Teachers’ Perceptions of Cultural Contents in English Language Textbooks Used in Multicultural Classrooms at a Thai Primary School

Authors

  • Kulthida Saemee Research Institute for Languages and Cultures of Asia, Mahidol University
  • Jaewon Jane Ra Mahidol University

DOI:

https://doi.org/10.14764/10.ASEAS-0061

Keywords:

Thai English Textbooks, English Language Teaching, Intercultural Awareness, Intercultural Communicative Competence, Multiculturalism

Abstract

Textbooks have always played a significant role in the field of English language teaching (ELT). They are the main source that conveys cultural values and information in the language classroom. However, compared to the increasing number of migrants in Thailand, and particularly migrant children in Thai public schools, ELT textbooks have yet to properly take into consideration the reality of the multicultural Thai context. English is currently the most widely used lingua franca in the world, which means that it is shaped by a large number of non-native speakers in various multilingual and multicultural settings and local contexts. Thus, it is no longer sensible for ELT to be solely associated with Anglophone cultures. This study is based on observations in classrooms and semi-structured interviews with three Thai teachers of English at a government primary school in Samut Sakhon province in Thailand. Findings demonstrate that there is a strong need for more cultural content related to ASEAN countries in English textbooks, especially in multicultural schools. Furthermore, this study addresses implications for future ELT practices and materials for Thai primary schools in light of the continuously growing diversity within Thai society.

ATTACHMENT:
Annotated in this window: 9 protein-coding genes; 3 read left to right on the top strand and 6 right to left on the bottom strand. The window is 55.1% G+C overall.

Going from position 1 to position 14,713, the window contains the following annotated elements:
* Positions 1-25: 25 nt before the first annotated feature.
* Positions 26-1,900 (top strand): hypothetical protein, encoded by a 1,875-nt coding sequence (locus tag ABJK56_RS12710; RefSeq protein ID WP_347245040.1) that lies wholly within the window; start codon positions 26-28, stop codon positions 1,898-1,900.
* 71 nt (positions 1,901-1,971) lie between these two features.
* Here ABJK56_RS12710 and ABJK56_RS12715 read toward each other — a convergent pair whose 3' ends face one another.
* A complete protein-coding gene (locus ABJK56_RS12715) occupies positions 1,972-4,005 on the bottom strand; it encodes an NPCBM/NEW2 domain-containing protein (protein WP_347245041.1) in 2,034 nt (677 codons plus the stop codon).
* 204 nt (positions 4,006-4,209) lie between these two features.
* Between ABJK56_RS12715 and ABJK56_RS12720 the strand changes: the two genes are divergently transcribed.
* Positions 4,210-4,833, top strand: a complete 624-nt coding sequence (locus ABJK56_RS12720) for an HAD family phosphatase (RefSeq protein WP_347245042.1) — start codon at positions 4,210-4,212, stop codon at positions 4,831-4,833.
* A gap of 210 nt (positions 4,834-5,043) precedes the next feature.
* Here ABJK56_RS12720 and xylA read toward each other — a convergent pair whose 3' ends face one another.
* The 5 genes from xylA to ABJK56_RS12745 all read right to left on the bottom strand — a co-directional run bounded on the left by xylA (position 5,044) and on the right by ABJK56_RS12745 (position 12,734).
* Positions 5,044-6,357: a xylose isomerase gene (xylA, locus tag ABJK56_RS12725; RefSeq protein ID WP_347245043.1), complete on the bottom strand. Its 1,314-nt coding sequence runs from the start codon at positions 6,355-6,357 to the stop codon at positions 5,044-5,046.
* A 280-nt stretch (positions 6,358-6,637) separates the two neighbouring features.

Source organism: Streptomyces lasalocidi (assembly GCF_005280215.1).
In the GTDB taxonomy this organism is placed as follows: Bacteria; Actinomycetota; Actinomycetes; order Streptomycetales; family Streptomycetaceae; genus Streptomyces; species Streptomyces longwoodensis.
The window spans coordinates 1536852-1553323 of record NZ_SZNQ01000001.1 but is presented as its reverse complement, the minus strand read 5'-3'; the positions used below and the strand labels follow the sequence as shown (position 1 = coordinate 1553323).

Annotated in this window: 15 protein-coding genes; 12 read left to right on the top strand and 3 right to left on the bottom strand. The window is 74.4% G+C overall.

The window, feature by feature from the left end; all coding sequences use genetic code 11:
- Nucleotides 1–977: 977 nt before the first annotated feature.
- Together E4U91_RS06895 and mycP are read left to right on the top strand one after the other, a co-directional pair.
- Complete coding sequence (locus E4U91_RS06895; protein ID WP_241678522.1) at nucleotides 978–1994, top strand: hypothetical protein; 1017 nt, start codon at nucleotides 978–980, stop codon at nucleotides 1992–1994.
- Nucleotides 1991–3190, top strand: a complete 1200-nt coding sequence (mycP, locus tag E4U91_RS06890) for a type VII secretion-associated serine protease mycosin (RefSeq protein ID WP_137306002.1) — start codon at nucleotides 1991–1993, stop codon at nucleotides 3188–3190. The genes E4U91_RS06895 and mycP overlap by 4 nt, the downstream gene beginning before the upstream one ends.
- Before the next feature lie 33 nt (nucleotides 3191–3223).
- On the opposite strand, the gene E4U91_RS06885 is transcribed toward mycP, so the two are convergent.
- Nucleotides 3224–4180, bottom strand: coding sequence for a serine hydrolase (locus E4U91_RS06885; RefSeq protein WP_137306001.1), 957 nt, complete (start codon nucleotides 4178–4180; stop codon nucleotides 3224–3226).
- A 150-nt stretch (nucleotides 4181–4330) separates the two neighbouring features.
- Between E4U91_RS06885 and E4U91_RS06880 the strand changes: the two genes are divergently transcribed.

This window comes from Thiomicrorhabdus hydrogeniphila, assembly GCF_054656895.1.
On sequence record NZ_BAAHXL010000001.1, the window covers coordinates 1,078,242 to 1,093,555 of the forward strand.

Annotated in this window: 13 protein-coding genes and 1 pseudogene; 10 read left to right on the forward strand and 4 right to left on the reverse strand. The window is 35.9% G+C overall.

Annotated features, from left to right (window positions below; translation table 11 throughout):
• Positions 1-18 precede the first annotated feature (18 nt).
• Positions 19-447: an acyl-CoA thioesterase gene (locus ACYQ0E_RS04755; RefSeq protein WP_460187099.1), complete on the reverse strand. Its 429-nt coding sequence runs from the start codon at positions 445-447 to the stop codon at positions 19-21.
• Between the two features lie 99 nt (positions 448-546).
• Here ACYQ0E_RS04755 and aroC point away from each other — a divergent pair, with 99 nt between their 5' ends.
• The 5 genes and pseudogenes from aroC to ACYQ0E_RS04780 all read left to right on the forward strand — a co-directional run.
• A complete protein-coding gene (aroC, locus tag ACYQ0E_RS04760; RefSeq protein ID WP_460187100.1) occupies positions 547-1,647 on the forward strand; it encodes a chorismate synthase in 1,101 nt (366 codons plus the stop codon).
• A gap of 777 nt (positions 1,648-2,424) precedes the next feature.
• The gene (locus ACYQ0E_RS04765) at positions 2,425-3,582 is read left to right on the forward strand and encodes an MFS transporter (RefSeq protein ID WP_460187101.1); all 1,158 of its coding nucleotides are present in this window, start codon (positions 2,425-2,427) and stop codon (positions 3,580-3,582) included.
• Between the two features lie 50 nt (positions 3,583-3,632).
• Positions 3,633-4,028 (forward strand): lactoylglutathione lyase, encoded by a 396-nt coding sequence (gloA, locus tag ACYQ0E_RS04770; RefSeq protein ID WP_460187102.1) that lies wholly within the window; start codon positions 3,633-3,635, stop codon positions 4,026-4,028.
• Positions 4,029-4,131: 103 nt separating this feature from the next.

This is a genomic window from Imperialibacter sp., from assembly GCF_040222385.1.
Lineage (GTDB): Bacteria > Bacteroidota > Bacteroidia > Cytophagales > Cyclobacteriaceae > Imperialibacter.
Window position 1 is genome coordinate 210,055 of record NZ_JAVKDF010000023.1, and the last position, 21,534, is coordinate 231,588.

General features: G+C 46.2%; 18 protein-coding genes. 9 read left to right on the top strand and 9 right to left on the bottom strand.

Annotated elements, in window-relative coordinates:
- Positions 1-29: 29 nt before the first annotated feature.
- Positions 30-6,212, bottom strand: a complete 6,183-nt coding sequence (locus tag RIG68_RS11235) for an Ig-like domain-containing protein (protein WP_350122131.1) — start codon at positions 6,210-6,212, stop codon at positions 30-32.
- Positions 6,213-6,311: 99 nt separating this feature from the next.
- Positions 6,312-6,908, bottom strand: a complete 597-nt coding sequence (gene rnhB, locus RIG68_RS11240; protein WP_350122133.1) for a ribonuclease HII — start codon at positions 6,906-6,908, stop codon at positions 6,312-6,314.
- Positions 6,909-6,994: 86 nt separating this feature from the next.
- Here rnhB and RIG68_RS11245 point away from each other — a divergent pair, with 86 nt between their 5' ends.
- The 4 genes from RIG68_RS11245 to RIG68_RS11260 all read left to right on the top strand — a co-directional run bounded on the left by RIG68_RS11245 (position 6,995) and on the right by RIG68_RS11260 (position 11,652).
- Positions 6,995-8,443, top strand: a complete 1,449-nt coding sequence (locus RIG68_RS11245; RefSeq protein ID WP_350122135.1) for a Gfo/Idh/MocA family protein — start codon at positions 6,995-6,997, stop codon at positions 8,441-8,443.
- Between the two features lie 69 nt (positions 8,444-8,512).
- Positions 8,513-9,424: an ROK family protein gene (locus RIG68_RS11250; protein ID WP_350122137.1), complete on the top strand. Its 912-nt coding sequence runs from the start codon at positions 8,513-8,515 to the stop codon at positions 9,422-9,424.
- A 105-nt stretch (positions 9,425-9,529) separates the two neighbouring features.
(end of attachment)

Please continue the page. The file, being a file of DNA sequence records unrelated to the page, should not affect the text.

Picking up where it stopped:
Author Biographies

Kulthida Saemee, Research Institute for Languages and Cultures of Asia, Mahidol University

Kulthida Saemee holds a master’s degree in Language and Intercultural Communication from the Research Institute for Languages and Cultures of Asia, Mahidol University. Her research interests include multicultural education, English as a lingua franca, and English language teaching (ELT) materials used in current ELT classrooms. 

Jaewon Jane Ra, Mahidol University

Jaewon Jane Ra teaches English for Specific Purposes /English for Academic Purposes at business schools in Paris, France. Before this, she was a lecturer in Language Teaching at the Research Institute for Languages and Cultures of Asia, Mahidol University, Thailand. She holds a PhD degree in Applied Linguistics from the University of Southampton, UK, and an master’s degree in Teaching English as a Second Language/Teaching English as a Foreign Language from the University of Birmingham, UK. Her research interests include global Englishes, English Language Teacher, English Medium Instruction, intercultural communication, internationalization of higher education, intercultural citizenship, interculturality, and translanguaging. 

References

Baker, W. (2012). From cultural awareness to intercultural awareness: Culture in ELT. ELT journal, 66(1), 62-70.

Baker, W. (2015). Culture and complexity through English as a lingua franca: Rethinking competences and pedagogy in ELT. Journal of English as a Lingua Franca, 4(1), 9-30.

Brewer, J. D. (2000). Ethnography. Open University Press.

Byram, M. (1997). Teaching and assessing intercultural communicative competence. Multilingual Matters.

Byram, M. (2012). Language awareness and (critical) cultural awareness–relationships, comparisons and contrasts. Language awareness, 21(1-2), 5-13.

Canagarajah, S. (2009). The plurilingual tradition and the English language in South Asia. AILA Review, 22(1), 5-22.

Canagarajah, S. (2011). Codemeshing in academic writing: Identifying teachable strategies of translanguaging. The Modern Language Journal, 95(3), 401-417.

Cheewasukthaworn, K., & Suwanarak, H. (2017). Exploring Thai EFL teachers’ perceptions of how intercultural communicative competence is important for their students. PASAA, 54, 177-204.

Cortazzi, M., & Jin, L. X. (1999). Cultural mirrors: Materials and methods in the EFL classroom. In E. Hinkel (Ed.), Culture in second language teaching and learning (pp. 196-219). Cambridge University Press.

Dörnyei, Z. (2007). Research methods in applied linguistics: Quantitative, qualitative, and mixed methodologies. Oxford University Press.

Fungchomchoei, S., & Kardkarnklai, U. M. (2016). Exploring the intercultural competence of Thai secondary education teachers and its implications in English language teaching. Procedia-Social and Behavioral Sciences, 236, 240-247.